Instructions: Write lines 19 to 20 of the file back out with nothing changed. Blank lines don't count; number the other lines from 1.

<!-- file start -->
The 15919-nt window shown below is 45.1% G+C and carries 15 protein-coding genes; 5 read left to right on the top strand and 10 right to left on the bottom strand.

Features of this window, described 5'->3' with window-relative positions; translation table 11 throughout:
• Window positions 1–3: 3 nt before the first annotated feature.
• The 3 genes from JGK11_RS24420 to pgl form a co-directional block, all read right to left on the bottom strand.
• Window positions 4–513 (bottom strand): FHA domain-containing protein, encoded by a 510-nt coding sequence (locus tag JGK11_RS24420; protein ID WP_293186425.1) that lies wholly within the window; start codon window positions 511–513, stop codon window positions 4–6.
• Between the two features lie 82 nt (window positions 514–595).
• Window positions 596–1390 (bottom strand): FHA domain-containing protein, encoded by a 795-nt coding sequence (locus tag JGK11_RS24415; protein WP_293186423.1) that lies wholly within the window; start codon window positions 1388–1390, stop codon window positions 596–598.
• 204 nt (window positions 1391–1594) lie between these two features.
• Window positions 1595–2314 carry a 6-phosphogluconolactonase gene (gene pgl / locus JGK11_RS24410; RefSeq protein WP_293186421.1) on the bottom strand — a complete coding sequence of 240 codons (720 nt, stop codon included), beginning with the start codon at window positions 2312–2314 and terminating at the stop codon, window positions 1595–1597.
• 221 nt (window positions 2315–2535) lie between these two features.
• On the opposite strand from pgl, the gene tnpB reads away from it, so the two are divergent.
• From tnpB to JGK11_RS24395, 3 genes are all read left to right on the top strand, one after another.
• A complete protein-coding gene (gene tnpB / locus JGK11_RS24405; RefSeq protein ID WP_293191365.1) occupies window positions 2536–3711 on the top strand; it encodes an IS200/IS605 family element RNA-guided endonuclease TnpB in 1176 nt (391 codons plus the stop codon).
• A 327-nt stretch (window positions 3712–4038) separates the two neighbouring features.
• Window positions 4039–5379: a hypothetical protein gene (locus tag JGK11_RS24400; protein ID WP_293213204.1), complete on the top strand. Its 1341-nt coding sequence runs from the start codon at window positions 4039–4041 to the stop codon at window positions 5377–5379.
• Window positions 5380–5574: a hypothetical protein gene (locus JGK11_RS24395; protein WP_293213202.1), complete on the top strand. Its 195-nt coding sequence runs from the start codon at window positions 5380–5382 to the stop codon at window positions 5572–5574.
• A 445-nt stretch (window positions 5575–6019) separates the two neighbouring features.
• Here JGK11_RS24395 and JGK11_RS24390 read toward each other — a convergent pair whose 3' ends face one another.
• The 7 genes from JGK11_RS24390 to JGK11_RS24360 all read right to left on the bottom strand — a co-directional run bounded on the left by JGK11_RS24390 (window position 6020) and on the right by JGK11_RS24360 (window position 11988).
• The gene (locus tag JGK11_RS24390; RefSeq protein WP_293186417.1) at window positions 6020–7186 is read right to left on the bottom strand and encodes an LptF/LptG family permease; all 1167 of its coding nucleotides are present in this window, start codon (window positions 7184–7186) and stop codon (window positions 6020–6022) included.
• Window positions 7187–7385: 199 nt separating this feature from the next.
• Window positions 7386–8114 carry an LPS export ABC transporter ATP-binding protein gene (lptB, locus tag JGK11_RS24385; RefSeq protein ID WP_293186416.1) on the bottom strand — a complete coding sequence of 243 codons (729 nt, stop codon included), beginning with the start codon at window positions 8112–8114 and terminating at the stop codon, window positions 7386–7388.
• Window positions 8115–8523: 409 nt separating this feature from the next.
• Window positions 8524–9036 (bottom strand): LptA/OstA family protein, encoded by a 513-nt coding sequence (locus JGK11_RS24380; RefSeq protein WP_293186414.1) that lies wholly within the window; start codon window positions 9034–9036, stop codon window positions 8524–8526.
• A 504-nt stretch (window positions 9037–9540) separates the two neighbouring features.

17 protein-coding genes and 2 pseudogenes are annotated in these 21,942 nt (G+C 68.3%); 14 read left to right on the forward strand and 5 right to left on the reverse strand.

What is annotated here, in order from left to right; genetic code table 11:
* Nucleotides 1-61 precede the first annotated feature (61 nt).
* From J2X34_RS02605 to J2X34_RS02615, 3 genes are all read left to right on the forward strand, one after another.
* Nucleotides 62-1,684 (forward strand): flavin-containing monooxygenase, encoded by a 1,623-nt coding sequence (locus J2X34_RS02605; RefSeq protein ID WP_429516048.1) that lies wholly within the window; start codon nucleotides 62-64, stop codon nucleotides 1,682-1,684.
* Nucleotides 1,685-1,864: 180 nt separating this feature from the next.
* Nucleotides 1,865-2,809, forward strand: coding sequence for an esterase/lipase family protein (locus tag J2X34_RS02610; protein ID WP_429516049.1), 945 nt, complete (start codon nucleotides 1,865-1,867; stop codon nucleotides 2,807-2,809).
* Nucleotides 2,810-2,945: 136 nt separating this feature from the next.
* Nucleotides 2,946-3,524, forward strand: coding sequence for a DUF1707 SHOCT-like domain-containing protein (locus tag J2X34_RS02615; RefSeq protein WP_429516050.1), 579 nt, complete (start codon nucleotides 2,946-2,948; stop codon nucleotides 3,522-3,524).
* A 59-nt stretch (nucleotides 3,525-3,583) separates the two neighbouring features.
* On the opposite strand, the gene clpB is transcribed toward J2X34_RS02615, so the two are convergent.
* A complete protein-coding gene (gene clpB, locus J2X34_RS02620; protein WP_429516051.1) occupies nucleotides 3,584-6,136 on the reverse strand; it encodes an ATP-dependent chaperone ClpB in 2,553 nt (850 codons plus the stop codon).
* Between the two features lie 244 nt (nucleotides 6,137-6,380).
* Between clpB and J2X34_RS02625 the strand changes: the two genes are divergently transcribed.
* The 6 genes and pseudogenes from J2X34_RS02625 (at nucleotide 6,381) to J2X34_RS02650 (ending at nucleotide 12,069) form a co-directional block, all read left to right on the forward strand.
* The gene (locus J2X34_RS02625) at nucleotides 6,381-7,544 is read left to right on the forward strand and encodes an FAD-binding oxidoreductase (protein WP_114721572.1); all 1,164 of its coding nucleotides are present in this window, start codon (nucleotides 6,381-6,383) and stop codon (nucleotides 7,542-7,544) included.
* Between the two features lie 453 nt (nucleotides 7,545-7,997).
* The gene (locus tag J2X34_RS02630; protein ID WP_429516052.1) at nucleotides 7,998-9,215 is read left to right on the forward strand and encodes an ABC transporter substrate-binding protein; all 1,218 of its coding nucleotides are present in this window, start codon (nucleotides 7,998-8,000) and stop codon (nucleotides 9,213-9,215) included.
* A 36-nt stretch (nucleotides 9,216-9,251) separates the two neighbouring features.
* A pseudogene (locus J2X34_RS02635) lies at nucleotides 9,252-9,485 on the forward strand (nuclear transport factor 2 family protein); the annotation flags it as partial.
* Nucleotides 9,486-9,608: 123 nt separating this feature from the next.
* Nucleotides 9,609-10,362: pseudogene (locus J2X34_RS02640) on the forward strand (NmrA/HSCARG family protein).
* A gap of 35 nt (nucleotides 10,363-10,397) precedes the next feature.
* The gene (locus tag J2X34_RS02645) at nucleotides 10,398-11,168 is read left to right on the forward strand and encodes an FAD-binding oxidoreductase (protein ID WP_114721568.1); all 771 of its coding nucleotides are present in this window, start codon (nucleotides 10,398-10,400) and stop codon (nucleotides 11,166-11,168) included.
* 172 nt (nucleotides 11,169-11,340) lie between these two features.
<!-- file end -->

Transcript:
• The 7 genes from JGK11_RS24390 to JGK11_RS24360 all read right to left on the bottom strand — a co-directional run bounded on the left by JGK11_RS24390 (window position 6020) and on the right by JGK11_RS24360 (window position 11988).
• The gene (locus tag JGK11_RS24390; RefSeq protein WP_293186417.1) at window positions 6020–7186 is read right to left on the bottom strand and encodes an LptF/LptG family permease; all 1167 of its coding nucleotides are present in this window, start codon (window positions 7184–7186) and stop codon (window positions 6020–6022) included.